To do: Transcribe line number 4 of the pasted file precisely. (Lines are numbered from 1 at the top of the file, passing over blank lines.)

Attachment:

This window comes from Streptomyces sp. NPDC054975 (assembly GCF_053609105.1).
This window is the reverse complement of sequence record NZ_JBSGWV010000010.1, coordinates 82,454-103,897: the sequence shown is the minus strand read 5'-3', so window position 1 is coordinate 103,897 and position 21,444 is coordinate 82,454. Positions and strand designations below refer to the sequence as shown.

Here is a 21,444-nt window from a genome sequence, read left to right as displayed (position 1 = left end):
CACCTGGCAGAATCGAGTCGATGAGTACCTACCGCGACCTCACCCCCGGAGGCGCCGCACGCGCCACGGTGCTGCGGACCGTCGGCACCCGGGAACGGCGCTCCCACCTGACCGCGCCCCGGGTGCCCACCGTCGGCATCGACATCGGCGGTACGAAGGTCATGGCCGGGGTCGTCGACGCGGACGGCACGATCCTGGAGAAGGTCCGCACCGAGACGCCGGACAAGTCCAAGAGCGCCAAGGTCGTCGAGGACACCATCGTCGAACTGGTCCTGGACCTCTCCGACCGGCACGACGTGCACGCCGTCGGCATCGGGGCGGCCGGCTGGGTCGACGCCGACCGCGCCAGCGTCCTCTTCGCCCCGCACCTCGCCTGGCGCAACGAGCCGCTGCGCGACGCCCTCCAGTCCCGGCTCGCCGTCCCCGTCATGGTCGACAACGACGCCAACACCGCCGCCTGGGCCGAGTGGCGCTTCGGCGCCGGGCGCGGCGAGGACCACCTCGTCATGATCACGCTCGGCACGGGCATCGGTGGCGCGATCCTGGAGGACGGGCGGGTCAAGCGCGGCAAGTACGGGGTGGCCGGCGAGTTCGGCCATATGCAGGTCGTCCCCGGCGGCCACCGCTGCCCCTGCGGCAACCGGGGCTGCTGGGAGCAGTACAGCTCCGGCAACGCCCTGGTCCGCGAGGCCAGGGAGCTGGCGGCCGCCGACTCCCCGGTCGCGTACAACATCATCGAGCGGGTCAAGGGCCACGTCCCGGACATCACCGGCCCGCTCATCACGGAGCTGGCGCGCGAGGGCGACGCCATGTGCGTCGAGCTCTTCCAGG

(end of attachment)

CACCTGGCAGAATCGAGTCGATGAGTACCTACCGCGACCTCACCCCCGGAGGCGCCGCACGCGCCACGGTGCTGCGGACCGTCGGCACCCGGGAACGGCGCTCCCACCTGACCGCGCCCCGGGTGCCCACCGTCGGCATCGACATCGGCGGTACGAAGGTCATGGCCGGGGTCGTCGACGCGGACGGCACGATCCTGGAGAAGGTCCGCACCGAGACGCCGGACAAGTCCAAGAGCGCCAAGGTCGTCGAGGACACCATCGTCGAACTGGTCCTGGACCTCTCCGACCGGCACGACGTGCACGCCGTCGGCATCGGGGCGGCCGGCTGGGTCGACGCCGACCGCGCCAGCGTCCTCTTCGCCCCGCACCTCGCCTGGCGCAACGAGCCGCTGCGCGACGCCCTCCAGTCCCGGCTCGCCGTCCCCGTCATGGTCGACAACGACGCCAACACCGCCGCCTGGGCCGAGTGGCGCTTCGGCGCCGGGCGCGGCGAGGACCACCTCGTCATGATCACGCTCGGCACGGGCATCGGTGGCGCGATCCTGGAGGACGGGCGGGTCAAGCGCGGCAAGTACGGGGTGGCCGGCGAGTTCGGCCATATGCAGGTCGTCCCCGGCGGCCACCGCTGCCCCTGCGGCAACCGGGGCTGCTGGGAGCAGTACAGCTCCGGCAACGCCCTGGTCCGCGAGGCCAGGGAGCTGGCGGCCGCCGACTCCCCGGTCGCGTACAACATCATCGAGCGGGTCAAGGGCCACGTCCCGGACATCACCGGCCCGCTCATCACGGAGCTGGCGCGCGAGGGCGACGCCATGTGCGTCGAGCTCTTCCAGG